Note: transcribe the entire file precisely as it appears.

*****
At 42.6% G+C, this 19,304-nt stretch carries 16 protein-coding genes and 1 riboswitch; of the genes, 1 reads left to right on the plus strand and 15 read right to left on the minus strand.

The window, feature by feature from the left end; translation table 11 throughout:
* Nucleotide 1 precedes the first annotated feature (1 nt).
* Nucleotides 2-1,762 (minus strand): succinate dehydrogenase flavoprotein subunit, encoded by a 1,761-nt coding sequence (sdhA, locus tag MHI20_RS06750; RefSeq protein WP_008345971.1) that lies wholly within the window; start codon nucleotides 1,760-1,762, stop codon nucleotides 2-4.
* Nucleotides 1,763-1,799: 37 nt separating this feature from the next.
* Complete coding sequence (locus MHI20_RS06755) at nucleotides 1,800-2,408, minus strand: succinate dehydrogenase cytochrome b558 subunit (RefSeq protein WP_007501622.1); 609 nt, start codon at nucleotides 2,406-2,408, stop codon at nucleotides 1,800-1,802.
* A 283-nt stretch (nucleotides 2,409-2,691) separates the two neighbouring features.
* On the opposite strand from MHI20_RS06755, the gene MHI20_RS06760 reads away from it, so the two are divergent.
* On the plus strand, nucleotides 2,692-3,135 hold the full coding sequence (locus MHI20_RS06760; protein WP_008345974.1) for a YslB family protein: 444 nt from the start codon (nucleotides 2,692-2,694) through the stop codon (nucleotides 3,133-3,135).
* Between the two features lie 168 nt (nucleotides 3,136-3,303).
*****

At 42.6% G+C, this 19,304-nt stretch carries 16 protein-coding genes and 1 riboswitch; of the genes, 1 reads left to right on the plus strand and 15 read right to left on the minus strand.

The window, feature by feature from the left end; translation table 11 throughout:
* Nucleotide 1 precedes the first annotated feature (1 nt).
* Nucleotides 2-1,762 (minus strand): succinate dehydrogenase flavoprotein subunit, encoded by a 1,761-nt coding sequence (sdhA, locus tag MHI20_RS06750; RefSeq protein WP_008345971.1) that lies wholly within the window; start codon nucleotides 1,760-1,762, stop codon nucleotides 2-4.
* Nucleotides 1,763-1,799: 37 nt separating this feature from the next.
* Complete coding sequence (locus MHI20_RS06755) at nucleotides 1,800-2,408, minus strand: succinate dehydrogenase cytochrome b558 subunit (RefSeq protein WP_007501622.1); 609 nt, start codon at nucleotides 2,406-2,408, stop codon at nucleotides 1,800-1,802.
* A 283-nt stretch (nucleotides 2,409-2,691) separates the two neighbouring features.
* On the opposite strand from MHI20_RS06755, the gene MHI20_RS06760 reads away from it, so the two are divergent.
* On the plus strand, nucleotides 2,692-3,135 hold the full coding sequence (locus MHI20_RS06760; protein WP_008345974.1) for a YslB family protein: 444 nt from the start codon (nucleotides 2,692-2,694) through the stop codon (nucleotides 3,133-3,135).
* Between the two features lie 168 nt (nucleotides 3,136-3,303).